The Cold War surely presented its own version of a tense, complex maritime environment, but at least in that case good alliance relations between most of the major navies on either side meant that informal rules of the road could be applied with some confidence.  A Russian SSN playing tag with a French, British, or U.S. nuclear submarine had at least some sense that the other side shared a common purpose, if not always particular tactics. The current situation in East Asia is considerably different. As regional powers seek to increase their naval strength, an ever more complex maritime space develops. Sometimes, the increase in complexity does not even require the deployment of a larger number of ships; the “defensive zone” of the Liaoning is necessarily a relatively new concept for the PLAN. But in less than a decade, each of South Korea, Japan, Australia, India, the United States, and China may be operating carrier/amphib battle groups in rough proximity to one another. A shared understanding of the rules is important both to those who wish to live within them and those who want to test them, and the multiplicity of actors in Western Pacific makes coming to such an understanding exceptionally difficult.

Of course, it is possible to over-analyze the incident.  Local commanders often make decisions without input from national capitals, and in areas where the rules remain hazy and unclear, these decisions can lead to political incidents.  However, as Toshi Yoshihara has argued, some analyses run the risk of letting China off too easily by assuming that provocations are the result of bureaucratic and operational snafus, rather than intentional action. Signaling is extremely complex, and it can be difficult to convey whether one’s intent is to abide by a rule, bend a rule, or break a rule.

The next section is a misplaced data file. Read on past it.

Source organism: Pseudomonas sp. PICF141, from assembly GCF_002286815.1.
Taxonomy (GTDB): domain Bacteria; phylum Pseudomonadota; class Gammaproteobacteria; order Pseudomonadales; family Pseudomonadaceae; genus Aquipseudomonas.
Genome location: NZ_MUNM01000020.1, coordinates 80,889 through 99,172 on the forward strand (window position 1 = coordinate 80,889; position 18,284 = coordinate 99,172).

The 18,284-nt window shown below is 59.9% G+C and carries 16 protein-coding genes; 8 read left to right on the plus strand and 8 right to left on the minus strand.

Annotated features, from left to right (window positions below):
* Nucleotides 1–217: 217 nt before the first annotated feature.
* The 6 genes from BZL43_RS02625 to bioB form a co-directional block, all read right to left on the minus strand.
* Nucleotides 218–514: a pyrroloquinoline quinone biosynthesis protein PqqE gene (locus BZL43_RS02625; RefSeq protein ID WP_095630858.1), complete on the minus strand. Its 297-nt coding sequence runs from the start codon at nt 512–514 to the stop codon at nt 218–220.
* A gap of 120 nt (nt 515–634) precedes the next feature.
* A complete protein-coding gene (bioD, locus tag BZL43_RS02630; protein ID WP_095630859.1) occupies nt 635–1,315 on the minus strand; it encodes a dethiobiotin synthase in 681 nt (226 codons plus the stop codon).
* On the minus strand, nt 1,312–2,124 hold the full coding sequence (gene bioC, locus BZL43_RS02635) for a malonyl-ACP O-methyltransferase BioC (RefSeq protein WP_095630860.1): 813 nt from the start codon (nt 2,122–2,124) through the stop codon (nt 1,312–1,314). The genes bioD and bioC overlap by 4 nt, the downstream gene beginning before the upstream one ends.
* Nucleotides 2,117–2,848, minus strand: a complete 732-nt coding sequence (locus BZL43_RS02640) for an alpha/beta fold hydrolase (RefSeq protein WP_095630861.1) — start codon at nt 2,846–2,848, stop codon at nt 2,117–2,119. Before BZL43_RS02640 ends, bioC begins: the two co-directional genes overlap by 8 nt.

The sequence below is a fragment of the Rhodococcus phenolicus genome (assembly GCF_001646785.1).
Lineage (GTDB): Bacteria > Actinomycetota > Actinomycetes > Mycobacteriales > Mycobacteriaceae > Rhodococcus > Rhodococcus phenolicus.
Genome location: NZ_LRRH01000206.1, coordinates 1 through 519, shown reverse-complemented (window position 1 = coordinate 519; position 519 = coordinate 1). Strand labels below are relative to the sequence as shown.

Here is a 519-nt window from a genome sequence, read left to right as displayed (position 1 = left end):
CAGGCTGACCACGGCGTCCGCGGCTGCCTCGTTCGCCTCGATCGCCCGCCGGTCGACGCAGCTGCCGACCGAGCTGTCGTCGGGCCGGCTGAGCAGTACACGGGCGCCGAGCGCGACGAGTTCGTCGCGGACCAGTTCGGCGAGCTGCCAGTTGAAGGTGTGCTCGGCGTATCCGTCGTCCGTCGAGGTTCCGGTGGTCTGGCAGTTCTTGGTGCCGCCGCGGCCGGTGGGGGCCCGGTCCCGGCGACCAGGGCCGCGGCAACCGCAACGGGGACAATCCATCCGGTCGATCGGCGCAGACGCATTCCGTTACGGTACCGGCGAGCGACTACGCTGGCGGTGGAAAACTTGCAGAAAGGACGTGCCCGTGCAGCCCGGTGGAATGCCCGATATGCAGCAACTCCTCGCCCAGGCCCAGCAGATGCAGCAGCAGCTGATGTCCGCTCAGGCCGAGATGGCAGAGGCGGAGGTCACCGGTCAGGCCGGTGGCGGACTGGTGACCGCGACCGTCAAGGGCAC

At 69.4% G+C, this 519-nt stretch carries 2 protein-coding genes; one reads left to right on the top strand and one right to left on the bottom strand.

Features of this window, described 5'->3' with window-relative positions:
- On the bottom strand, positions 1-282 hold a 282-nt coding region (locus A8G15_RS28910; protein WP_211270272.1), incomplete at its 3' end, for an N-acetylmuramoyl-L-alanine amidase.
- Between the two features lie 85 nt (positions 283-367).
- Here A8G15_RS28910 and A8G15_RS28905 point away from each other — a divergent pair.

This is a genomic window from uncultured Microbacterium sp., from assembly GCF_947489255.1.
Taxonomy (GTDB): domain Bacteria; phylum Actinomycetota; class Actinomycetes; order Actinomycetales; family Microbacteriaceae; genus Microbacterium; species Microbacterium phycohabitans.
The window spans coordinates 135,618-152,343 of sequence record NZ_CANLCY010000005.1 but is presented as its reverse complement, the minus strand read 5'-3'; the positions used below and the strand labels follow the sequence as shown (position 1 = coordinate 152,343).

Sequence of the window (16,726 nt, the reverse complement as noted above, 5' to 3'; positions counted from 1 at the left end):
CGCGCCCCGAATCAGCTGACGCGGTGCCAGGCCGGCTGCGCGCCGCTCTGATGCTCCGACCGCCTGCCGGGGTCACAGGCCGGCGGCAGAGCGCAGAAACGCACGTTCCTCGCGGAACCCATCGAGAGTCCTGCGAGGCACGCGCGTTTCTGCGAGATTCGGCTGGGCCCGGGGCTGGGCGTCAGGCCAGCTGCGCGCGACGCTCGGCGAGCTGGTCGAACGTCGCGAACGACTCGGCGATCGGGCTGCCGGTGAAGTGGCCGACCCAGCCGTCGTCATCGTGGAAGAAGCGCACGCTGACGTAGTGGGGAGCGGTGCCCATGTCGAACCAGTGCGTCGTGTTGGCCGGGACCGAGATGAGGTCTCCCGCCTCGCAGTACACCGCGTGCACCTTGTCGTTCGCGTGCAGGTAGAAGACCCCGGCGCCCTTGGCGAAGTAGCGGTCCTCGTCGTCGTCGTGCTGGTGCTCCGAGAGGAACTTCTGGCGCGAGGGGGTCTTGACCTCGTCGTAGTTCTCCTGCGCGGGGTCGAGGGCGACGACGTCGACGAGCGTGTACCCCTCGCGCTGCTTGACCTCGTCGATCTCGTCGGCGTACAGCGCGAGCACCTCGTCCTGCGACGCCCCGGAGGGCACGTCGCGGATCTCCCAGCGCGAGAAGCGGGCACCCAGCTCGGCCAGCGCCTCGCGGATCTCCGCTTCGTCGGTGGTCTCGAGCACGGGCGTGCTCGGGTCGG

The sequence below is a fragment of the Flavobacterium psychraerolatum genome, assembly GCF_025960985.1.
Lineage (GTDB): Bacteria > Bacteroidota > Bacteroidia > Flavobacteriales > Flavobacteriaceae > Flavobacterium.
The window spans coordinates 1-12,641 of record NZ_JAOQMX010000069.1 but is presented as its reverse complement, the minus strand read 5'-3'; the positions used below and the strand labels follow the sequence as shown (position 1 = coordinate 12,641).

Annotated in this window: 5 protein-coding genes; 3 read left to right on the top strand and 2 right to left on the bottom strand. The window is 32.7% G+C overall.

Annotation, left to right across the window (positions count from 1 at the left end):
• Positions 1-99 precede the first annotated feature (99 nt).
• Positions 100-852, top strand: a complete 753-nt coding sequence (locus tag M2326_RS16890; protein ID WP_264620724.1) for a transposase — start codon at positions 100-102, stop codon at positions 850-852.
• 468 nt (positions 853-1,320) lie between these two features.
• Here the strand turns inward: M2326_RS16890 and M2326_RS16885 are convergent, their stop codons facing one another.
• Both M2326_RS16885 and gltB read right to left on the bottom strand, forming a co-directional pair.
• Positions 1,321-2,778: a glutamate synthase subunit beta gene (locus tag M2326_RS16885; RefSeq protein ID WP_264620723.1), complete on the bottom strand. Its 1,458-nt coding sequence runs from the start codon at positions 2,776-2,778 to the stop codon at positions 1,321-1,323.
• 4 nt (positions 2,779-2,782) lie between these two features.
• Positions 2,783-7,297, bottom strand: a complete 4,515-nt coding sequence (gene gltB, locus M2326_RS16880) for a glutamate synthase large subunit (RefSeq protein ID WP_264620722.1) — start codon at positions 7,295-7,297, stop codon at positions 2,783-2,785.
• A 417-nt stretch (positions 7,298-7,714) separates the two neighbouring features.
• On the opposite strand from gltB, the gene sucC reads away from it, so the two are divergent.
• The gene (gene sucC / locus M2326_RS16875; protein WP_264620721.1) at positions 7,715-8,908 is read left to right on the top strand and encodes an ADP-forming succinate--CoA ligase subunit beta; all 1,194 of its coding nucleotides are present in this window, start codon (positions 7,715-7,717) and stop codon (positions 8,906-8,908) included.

The situation becomes even more difficult in the context of ongoing tensions. Rule bending and rule breaking, in such a situation, can lead to more dramatic consequences than a hard turn to port. Undoubtedly, East Asian leaders should take this problem into account when they accede to the unnecessary stoking of tensions. Similarly, the incident emphasizes the need for tightly disciplined armed forces. Undisciplined soldiers and sailors make this kind of incident more dangerous in two ways. First, they lead to the development of incidents when none needed to happen; a rogue fighter jock straying too close to a spy plane, for example. Second, they run the risk of making “planned” infractions worse.  It’s one thing to cut across the bow of an American cruiser in order to make a political point, but another thing entirely if a collision or brief exchange of fire results from lack of discipline and professionalism. It is in some ways easier to allow for a slow, halting process of rule formation, but such a decision also has its hazards.


---Hagel calls Chinese actions toward USS Cowpens ‘irresponsible’---
By Jon Harper
Stars and Stripes
Published: December 19, 2013
http://www.stripes.com/news/us/hagel-calls-chinese-actions-toward-uss-cowpens-irresponsible-1.258458